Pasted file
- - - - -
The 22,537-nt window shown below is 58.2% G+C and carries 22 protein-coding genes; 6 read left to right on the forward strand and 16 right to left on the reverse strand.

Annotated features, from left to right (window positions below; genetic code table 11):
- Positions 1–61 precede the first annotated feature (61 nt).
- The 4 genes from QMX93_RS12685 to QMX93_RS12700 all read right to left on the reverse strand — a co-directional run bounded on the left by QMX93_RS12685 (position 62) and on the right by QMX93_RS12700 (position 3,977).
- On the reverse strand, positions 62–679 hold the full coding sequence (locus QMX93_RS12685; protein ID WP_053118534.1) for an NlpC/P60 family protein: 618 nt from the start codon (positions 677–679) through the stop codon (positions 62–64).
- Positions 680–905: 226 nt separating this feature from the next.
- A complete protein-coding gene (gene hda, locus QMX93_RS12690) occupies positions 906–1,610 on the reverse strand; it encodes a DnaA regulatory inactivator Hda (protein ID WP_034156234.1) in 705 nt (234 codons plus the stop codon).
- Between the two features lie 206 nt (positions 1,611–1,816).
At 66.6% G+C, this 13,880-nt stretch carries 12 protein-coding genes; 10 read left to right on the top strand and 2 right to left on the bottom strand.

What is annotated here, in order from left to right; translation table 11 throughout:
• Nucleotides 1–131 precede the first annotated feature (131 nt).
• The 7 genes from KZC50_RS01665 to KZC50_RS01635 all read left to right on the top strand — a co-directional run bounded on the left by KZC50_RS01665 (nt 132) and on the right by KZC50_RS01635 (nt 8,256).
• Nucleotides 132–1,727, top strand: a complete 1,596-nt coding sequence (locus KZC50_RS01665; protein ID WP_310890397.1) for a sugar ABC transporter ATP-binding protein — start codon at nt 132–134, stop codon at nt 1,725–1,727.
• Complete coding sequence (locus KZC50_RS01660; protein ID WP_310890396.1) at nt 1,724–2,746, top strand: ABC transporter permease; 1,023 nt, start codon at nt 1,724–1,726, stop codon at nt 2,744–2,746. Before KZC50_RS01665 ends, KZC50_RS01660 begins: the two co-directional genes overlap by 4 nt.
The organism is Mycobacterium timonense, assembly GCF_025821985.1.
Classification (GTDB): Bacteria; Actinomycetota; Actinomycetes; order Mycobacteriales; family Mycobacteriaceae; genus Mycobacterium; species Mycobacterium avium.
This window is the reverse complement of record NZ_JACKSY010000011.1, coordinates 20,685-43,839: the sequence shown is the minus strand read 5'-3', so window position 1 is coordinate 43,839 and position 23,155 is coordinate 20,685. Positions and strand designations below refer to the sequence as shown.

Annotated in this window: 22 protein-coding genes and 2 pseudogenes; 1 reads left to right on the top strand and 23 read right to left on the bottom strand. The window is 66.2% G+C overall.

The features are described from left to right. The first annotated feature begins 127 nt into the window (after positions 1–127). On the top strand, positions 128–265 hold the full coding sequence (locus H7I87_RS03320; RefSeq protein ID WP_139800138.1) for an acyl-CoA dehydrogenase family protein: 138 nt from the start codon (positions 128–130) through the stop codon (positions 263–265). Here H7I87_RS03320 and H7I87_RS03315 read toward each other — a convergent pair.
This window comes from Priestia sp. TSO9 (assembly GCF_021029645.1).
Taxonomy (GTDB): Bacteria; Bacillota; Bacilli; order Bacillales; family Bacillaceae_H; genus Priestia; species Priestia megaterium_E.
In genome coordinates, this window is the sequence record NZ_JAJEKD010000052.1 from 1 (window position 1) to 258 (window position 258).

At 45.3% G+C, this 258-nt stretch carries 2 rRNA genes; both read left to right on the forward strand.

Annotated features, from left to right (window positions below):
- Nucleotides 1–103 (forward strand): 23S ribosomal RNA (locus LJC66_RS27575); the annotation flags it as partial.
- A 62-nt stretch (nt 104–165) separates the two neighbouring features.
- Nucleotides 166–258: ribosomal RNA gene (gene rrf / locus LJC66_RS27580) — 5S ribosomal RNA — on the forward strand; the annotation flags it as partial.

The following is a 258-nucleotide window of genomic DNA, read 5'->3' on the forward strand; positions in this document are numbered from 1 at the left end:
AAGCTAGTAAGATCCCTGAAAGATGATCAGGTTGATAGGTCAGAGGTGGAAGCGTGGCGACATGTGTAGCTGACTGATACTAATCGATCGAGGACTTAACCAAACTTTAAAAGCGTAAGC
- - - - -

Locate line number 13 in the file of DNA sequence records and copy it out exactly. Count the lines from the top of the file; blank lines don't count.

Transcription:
• Nucleotides 132–1,727, top strand: a complete 1,596-nt coding sequence (locus KZC50_RS01665; protein ID WP_310890397.1) for a sugar ABC transporter ATP-binding protein — start codon at nt 132–134, stop codon at nt 1,725–1,727.